Mercedes C250d Coupe review
We take our first UK drive in the Mercedes C-Class Coupe, putting the 250d diesel version through its paces
The new C-Class is for posing rather than performance, but if you’re in the market for a stylish two-door coupe, then it’s well worth a look. The Mercedes is fast yet frugal and has one of the best interiors this side of a Bentley Continental. Everything feels well built, and some of the optional kit on our car made it feel more S-Class than C-Class. The BMW 4 Series remains more fun to drive, but there’s a lot to like about Mercedes’ classy coupé.
The Mercedes C-Class has been on sale for more than 12 months, but until now the Coupe version has been conspicuous by its absence. That’s all set to change, though, as the sleek two-door has just hit UK shores.
It’s available with a choice of two petrols, two diesels and a fire-breathing AMG C 63 from launch, and it’s the mid-range C 250d we try here for the first time. It uses the same 2.1-litre four-cylinder diesel engine as the lesser C 220d, albeit tuned from 168bhp to 201bhp. This is a welcome boost in power, and it slashes the 0-62mph sprint time by eight-tenths of a second.
The Coupe feels surprisingly quick, and while true performance fans will want to wait for the AMG-fettled C 63, this engine offers a decent blend of pace and running costs. Speaking of which, Mercedes reckons this C 250d will return as much as 67.3mpg economy, while emitting only 112g/km of CO2. Even if you drive it hard, you’ll struggle to dip below 40mpg. Put it this way, any time you lose to AMG owners, you’ll make up for with fewer fuel stops.
However, the engine is still a bit clattery and unrefined at low speeds. Things settle down on motorways, where the C-Class’ impressive sound insulation ensures very little in terms of wind and road noise. Unfortunately, the stop/start system is annoyingly eager to kick in, whereas rival set-ups will keep the engine running until you fully depress the brake pedal.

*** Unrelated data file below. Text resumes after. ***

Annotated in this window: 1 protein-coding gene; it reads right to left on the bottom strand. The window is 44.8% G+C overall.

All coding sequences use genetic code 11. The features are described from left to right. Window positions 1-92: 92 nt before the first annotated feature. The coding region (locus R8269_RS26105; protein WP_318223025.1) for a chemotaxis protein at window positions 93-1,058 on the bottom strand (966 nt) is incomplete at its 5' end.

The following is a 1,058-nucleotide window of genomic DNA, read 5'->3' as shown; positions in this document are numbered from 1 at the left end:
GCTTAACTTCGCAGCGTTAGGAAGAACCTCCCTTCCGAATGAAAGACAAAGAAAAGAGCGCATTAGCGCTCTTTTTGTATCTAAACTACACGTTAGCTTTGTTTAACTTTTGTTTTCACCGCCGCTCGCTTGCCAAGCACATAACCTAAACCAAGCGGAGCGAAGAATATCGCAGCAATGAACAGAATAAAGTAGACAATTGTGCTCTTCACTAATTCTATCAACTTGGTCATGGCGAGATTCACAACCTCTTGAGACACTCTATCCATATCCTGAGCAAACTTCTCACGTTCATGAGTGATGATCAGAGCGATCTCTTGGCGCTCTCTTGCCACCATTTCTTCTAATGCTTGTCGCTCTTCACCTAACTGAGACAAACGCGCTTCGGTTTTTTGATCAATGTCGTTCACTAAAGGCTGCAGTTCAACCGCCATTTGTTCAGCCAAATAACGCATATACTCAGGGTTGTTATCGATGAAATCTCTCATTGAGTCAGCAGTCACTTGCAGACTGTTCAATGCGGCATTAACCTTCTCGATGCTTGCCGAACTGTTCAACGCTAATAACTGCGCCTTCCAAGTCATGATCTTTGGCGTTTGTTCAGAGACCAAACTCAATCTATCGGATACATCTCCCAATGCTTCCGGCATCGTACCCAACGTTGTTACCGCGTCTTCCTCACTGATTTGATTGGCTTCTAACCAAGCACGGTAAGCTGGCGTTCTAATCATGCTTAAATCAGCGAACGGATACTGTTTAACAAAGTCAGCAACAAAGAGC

Car group tests
- BMW 3 Series Touring vs Mercedes C-Class Estate vs Volvo V60
- Mercedes-AMG C 63 S vs Alfa Romeo Giulia Quadrifoglio
- BMW 3 Series vs Mercedes C-Class vs Jaguar XE
Out on the open road, it’s clear this Coupe is for posing rather than performance. It’s quick, sure, but even in sporty AMG spec, the car tends to wallow a bit in corners. It doesn’t feel as sharp as a BMW 4 Series – although that’s likely to be remedied if you specify the optional adaptive dampers.
You can shift through a variety of driving modes, allowing you to alter the steering, throttle and gearbox response. We found Sport works best, making the car more taut without the steering feeling overly artificial.
The nine-speed auto gearbox sets the Mercedes apart from its rivals. You simply don’t know it’s there – hurriedly shifting through cogs in the background. It’ll sit in ninth at 70mph, and can switch to fifth with a sharp jab of the throttle. It suits the car’s relaxed nature really well, although if you want a sportier feel, BMW’s eight-speed box is more rewarding when driving fast.
Most people will buy the C-Class Coupe not for how it drives, but for how it looks – and it’s safe to say the new two-door cuts a striking profile. It mimics the larger S-Class Coupe from both the front and rear, and Mercedes’ designers have done a great job of restyling the boxy saloon shape of the old model. It looks particularly good in our car’s AMG Line spec, with 18-inch alloys, a subtle bodykit and a bold diamond grille. Inside, it’s a luxury tour de force, with plush materials and figure-hugging seats.
The dash is beautifully crafted, making the car feel infinitely more special than the dated Audi A5. Even so, a new A5 is on its way later this year and is expected to adopt the A4’s brilliant Virtual Cockpit display.
There were some lovely touches on our car, such as the classy Burmester stereo and the illuminated door cards that send a pool of light to the window switches. Both of these come with the Premium Plus Package, which also brings keyless go, electric memory seats, a panoramic glass sunroof and a larger 8.4-inch central display. It’s not cheap, at £2,995, but it adds another dimension to the already exquisite interior.
Hop in the back, however, and while it feels upmarket, there’s not a lot of room. The seats are mounted towards the middle for extra space, yet it’s still tight. The boot is 45 litres shy of the 4 Series’, too – although the seats fold for added practicality.